* The news of the day was of course the two Obamacare rulings, one declaring people in states relying on the federal exchange should have their subsidies taken away, and one ruling the opposite. Republicans were cheered by the first decision, but Brian Beutler says they shouldn’t get too happy about it:

There’s no use sugarcoating it: An adverse Supreme Court ruling would throw the ACA into chaos in three dozen states, including huge states like Florida and Texas. The vast majority of beneficiaries in those states would be suddenly unable to afford their premiums (and might even be required to reimburse the government for unlawful subsidies they’ve already spent). Millions of people would drop out of the insurance marketplaces. Premiums would skyrocket for the very sick people who need coverage the most.

But that’s where the conservatives’ “victory” would turn into a big political liability for red- and purple-state Republicans. An adverse ruling would create a problem that could be fixed in two ways: With an astonishingly trivial technical corrections bill in Congress, or with Healthcare.gov states setting up their own exchanges. If you’re a Republican senator from a purple Healthcare.gov state — Wisconsin, Pennsylvania, Nevada, North Carolina, Florida, Ohio, and others — you’ll be under tremendous pressure to pass the legislative fix. If you’re a Republican governor in any Healthcare.gov state, many thousands of your constituents will expect you to both pressure Congress to fix the problem, and prepare to launch your own exchange.

I’m sure they’ll argue the chaos is all Barack Obama’s fault. But after railing against the ACA for years, if people — and middle-class people at that — start actually losing coverage they got through the ACA, it would be tough for Republicans to put the blame on the White House.

* And it would be a bigger deal than many of those same states refusing to expand Medicaid, argues Kevin Drum, because of the difference between never giving people insurance in the first place, and giving it to them and then taking it away. As Drum says:

Half the country will have access to a generous entitlement and the other half won’t.

* And Jonathan Cohn explains why a decision against the ACA in this case could have implications that go way beyond the subsidies.

* Danny Vinik brings us the chart of the day, showing how much more people would have to pay in every state if they lost their subsidies. Spoiler alert: it’s a lot.

* Think Progress provides a good explanation of the numbers involved, like how many people could lose subsidies and how much they’d lose.

* Charles Gaba with a typically blunt summary of the political meaning of today’s anti-ACA ruling: “GOP shoves massive tax hike down middle class voters’ throats.” Read the whole thing for his take on why a ruling in favor of this decision might only impact 18 states. — gs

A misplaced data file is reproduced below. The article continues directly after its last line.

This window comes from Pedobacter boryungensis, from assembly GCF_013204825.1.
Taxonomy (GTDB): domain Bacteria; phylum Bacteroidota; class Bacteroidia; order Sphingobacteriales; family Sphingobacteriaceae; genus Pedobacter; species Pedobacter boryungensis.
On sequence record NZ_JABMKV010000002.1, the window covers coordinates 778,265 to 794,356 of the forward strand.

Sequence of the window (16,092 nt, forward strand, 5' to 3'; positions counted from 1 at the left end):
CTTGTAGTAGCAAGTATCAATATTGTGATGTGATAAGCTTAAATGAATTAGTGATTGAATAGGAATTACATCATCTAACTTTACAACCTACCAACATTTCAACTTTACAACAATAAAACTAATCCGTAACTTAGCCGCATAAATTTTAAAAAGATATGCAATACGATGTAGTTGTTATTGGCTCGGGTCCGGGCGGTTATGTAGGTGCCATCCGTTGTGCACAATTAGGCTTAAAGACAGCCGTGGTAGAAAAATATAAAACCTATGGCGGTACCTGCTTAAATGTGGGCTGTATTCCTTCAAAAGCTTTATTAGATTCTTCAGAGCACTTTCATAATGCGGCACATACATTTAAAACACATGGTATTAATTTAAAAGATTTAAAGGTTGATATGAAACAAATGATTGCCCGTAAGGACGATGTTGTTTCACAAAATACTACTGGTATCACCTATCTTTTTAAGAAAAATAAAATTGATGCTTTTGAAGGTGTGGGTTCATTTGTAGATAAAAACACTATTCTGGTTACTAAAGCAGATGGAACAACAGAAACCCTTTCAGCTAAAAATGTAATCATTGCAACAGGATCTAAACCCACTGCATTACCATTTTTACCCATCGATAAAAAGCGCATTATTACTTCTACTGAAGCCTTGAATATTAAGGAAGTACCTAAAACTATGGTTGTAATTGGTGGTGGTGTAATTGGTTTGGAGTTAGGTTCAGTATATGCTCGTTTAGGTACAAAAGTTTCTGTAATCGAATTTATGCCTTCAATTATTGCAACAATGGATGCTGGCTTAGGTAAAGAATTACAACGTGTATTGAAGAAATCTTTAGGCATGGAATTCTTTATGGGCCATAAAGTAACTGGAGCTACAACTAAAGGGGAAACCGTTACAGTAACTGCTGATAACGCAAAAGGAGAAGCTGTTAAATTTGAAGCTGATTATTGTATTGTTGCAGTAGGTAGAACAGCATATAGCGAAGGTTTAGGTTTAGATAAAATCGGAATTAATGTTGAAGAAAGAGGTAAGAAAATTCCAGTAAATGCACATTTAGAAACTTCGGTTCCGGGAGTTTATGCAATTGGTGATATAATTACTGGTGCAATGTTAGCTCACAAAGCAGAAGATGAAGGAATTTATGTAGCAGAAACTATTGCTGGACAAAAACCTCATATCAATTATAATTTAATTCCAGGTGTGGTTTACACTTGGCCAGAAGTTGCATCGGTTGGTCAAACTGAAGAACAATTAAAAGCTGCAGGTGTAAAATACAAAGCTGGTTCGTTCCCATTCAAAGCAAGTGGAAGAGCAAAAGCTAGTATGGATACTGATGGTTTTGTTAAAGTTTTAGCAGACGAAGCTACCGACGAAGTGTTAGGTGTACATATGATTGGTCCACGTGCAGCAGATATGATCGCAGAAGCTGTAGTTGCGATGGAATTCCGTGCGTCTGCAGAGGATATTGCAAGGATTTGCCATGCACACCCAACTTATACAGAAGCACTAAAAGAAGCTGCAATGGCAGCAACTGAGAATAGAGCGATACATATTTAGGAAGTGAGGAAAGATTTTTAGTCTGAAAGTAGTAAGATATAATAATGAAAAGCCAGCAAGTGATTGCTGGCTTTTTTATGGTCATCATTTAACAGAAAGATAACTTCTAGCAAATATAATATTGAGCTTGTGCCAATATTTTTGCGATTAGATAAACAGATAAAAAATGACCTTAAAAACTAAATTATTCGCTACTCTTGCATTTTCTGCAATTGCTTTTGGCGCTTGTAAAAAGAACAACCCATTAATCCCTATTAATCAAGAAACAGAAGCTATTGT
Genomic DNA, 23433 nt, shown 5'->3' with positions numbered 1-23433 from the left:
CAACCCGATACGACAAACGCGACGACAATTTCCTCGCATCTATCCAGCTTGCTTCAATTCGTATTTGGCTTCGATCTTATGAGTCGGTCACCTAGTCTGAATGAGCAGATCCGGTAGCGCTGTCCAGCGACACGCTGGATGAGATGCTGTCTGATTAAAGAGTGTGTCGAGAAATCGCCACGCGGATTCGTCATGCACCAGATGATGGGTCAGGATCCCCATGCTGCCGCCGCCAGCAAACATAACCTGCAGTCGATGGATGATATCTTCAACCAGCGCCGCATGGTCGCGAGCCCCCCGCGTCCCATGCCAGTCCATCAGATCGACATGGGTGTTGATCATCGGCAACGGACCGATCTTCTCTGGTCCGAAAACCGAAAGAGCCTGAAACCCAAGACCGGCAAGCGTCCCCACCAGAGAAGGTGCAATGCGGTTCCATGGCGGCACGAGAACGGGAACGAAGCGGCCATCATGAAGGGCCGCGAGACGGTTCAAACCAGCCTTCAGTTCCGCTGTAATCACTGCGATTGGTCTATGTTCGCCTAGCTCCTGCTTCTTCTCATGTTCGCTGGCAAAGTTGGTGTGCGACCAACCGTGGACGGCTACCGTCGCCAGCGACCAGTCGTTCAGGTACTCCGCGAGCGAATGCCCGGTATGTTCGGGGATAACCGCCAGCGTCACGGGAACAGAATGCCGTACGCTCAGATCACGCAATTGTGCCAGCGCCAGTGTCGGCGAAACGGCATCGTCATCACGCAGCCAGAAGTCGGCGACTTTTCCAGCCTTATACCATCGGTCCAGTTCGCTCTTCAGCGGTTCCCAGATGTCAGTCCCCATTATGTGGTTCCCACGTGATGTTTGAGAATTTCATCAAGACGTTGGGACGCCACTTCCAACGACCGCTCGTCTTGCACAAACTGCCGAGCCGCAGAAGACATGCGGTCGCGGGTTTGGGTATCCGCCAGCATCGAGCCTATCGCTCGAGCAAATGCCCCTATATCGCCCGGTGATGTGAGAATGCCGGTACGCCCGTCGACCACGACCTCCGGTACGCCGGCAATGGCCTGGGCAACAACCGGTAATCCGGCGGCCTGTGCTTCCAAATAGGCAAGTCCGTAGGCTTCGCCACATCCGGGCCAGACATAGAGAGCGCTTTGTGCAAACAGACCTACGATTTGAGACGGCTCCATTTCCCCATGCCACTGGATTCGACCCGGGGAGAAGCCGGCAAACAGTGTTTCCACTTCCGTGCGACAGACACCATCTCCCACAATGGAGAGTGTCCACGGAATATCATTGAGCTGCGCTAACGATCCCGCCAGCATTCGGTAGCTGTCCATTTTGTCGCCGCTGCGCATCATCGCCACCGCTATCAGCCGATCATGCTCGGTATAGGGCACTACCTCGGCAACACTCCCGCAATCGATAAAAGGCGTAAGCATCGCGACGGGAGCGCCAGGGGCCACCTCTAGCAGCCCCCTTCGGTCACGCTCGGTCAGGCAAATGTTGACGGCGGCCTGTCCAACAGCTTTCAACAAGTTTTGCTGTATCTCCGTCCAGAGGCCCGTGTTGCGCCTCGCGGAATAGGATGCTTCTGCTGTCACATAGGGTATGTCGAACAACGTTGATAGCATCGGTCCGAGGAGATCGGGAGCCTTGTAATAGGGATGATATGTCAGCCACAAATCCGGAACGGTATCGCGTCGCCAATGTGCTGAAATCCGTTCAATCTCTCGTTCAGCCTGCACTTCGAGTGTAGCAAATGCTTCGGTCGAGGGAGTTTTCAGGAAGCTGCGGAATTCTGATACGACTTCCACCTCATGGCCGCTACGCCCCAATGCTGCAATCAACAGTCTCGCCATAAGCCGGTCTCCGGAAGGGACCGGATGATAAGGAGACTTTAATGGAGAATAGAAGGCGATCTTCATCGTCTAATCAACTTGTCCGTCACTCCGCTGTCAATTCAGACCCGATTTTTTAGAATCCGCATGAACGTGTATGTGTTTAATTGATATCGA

* Asked whether the anti-ACA decision vindicated his use of the “nuclear option” to allow simple majority votes on judicial nominees, Harry Reid replied, “simple math, you bet.” Because of that decision, President Obama was able to fill three vacancies on the appeals court, who will likely provide a majority when the case is heard by the whole court.

* Ted Cruz has a bill to defund Obama’s deferred-deportation programs as part of the GOP response to the current border crisis. Mitch McConnell says Cruz’s bill should get a vote. But, crucially, he won’t endorse the idea at its core, showing again that the GOP response to this crisis is boxing Republicans into a toxic position on immigration.

* The Obama administration announced today that new arrivals of children from Central America have slowed, while deportations of adults have accelerated. The key is whether Obama can manage this crisis.

* Steven Benen takes a look at Rick Perry’s “Operation Strong Safety” idea to send National Guard troops to the border and show those 8-year-old Guatemalan kids we mean business:

Part of the rationale, he said yesterday, was to deter others from entering the United States illegally. Again, this is predicated on a mistaken assumption about the nature of the crisis itself. These unaccompanied children are not sneaking into the country – on the contrary, they’re walking up to law-enforcement officials and gladly turning themselves in.

There is no deterrent effect in having more law-enforcement personnel because the kids aren’t afraid of getting caught. They fully expect to be taken into custody; they want to be taken into custody. Does Perry not understand these details? If not, why not?

The thing you have to understand is that Rick Perry wears glasses now. He’s a serious guy.

* According to the latest PPP poll, Sen. Kay Hagan has a 7-point lead over Thom Tillis in North Carolina, a lead that has grown over previous polls. That isn’t too far from the average of polls in this race, suggesting once again that some of these embattled incumbents are showing surprising staying power.

* Atrios spells out the meaning of the word “hypocrisy” for all of those commentators who seem so determined to pretend not to understand it. No matter: It’s somehow “hypocritical” when wealthy Dems support policies to raise taxes on their own class, and that will never change. — gs

* And finally, Snoop Dog claims he got high in a bathroom in the White House. But look, if you’re going to invite Snoop to your house, you pretty much have to assume that will happen.